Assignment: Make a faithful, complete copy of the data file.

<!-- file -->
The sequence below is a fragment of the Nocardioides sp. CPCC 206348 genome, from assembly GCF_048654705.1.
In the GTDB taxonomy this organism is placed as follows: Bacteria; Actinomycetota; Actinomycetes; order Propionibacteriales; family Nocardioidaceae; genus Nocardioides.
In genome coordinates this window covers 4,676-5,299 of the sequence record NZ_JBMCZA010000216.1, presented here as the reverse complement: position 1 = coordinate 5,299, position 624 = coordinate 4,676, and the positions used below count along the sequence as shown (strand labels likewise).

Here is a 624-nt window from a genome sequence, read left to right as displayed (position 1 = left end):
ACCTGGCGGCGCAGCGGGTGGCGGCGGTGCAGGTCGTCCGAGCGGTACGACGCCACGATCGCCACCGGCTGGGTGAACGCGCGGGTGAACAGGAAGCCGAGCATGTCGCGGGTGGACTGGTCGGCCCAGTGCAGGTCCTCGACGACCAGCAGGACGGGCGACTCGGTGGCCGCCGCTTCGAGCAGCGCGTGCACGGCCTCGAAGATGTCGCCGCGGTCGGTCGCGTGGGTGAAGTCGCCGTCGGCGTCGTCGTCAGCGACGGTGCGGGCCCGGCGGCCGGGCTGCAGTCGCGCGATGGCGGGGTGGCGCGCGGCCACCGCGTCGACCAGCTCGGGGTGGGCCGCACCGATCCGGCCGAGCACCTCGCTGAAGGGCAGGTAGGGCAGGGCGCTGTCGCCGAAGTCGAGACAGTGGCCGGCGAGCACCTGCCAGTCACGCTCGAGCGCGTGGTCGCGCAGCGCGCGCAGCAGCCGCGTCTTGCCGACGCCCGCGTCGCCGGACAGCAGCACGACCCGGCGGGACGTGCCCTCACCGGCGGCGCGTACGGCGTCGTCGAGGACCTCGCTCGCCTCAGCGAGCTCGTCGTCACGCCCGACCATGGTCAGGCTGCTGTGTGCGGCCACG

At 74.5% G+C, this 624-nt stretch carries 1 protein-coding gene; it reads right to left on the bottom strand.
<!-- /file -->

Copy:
The sequence below is a fragment of the Nocardioides sp. CPCC 206348 genome, from assembly GCF_048654705.1.
In the GTDB taxonomy this organism is placed as follows: Bacteria; Actinomycetota; Actinomycetes; order Propionibacteriales; family Nocardioidaceae; genus Nocardioides.
In genome coordinates this window covers 4,676-5,299 of the sequence record NZ_JBMCZA010000216.1, presented here as the reverse complement: position 1 = coordinate 5,299, position 624 = coordinate 4,676, and the positions used below count along the sequence as shown (strand labels likewise).

Here is a 624-nt window from a genome sequence, read left to right as displayed (position 1 = left end):
ACCTGGCGGCGCAGCGGGTGGCGGCGGTGCAGGTCGTCCGAGCGGTACGACGCCACGATCGCCACCGGCTGGGTGAACGCGCGGGTGAACAGGAAGCCGAGCATGTCGCGGGTGGACTGGTCGGCCCAGTGCAGGTCCTCGACGACCAGCAGGACGGGCGACTCGGTGGCCGCCGCTTCGAGCAGCGCGTGCACGGCCTCGAAGATGTCGCCGCGGTCGGTCGCGTGGGTGAAGTCGCCGTCGGCGTCGTCGTCAGCGACGGTGCGGGCCCGGCGGCCGGGCTGCAGTCGCGCGATGGCGGGGTGGCGCGCGGCCACCGCGTCGACCAGCTCGGGGTGGGCCGCACCGATCCGGCCGAGCACCTCGCTGAAGGGCAGGTAGGGCAGGGCGCTGTCGCCGAAGTCGAGACAGTGGCCGGCGAGCACCTGCCAGTCACGCTCGAGCGCGTGGTCGCGCAGCGCGCGCAGCAGCCGCGTCTTGCCGACGCCCGCGTCGCCGGACAGCAGCACGACCCGGCGGGACGTGCCCTCACCGGCGGCGCGTACGGCGTCGTCGAGGACCTCGCTCGCCTCAGCGAGCTCGTCGTCACGCCCGACCATGGTCAGGCTGCTGTGTGCGGCCACG

At 74.5% G+C, this 624-nt stretch carries 1 protein-coding gene; it reads right to left on the bottom strand.